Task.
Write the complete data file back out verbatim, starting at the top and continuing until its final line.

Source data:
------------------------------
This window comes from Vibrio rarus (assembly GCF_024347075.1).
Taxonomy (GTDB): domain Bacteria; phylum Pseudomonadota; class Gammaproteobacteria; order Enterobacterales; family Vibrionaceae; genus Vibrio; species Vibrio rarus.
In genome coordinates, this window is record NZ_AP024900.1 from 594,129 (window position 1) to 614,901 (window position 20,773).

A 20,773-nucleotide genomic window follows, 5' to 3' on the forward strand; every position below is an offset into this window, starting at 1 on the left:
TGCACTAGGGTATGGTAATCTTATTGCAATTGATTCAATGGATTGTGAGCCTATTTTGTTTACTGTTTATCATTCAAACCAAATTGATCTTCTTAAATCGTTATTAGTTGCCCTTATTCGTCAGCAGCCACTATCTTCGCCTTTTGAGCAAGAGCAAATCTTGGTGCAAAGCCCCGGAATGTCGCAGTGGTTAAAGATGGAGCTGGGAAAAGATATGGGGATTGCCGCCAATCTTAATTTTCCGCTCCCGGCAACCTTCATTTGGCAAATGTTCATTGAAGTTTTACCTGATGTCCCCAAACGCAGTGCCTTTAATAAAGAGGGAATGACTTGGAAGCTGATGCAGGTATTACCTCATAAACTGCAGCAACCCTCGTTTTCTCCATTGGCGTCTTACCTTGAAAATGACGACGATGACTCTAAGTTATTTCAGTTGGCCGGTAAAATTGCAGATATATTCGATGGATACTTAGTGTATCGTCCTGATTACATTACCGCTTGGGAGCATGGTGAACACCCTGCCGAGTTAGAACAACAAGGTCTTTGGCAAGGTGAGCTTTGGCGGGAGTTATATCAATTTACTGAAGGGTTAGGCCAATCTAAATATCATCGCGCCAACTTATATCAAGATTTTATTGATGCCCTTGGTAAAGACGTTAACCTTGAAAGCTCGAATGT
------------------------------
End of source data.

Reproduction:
This window comes from Vibrio rarus (assembly GCF_024347075.1).
Taxonomy (GTDB): domain Bacteria; phylum Pseudomonadota; class Gammaproteobacteria; order Enterobacterales; family Vibrionaceae; genus Vibrio; species Vibrio rarus.
In genome coordinates, this window is record NZ_AP024900.1 from 594,129 (window position 1) to 614,901 (window position 20,773).

A 20,773-nucleotide genomic window follows, 5' to 3' on the forward strand; every position below is an offset into this window, starting at 1 on the left:
TGCACTAGGGTATGGTAATCTTATTGCAATTGATTCAATGGATTGTGAGCCTATTTTGTTTACTGTTTATCATTCAAACCAAATTGATCTTCTTAAATCGTTATTAGTTGCCCTTATTCGTCAGCAGCCACTATCTTCGCCTTTTGAGCAAGAGCAAATCTTGGTGCAAAGCCCCGGAATGTCGCAGTGGTTAAAGATGGAGCTGGGAAAAGATATGGGGATTGCCGCCAATCTTAATTTTCCGCTCCCGGCAACCTTCATTTGGCAAATGTTCATTGAAGTTTTACCTGATGTCCCCAAACGCAGTGCCTTTAATAAAGAGGGAATGACTTGGAAGCTGATGCAGGTATTACCTCATAAACTGCAGCAACCCTCGTTTTCTCCATTGGCGTCTTACCTTGAAAATGACGACGATGACTCTAAGTTATTTCAGTTGGCCGGTAAAATTGCAGATATATTCGATGGATACTTAGTGTATCGTCCTGATTACATTACCGCTTGGGAGCATGGTGAACACCCTGCCGAGTTAGAACAACAAGGTCTTTGGCAAGGTGAGCTTTGGCGGGAGTTATATCAATTTACTGAAGGGTTAGGCCAATCTAAATATCATCGCGCCAACTTATATCAAGATTTTATTGATGCCCTTGGTAAAGACGTTAACCTTGAAAGCTCGAATGT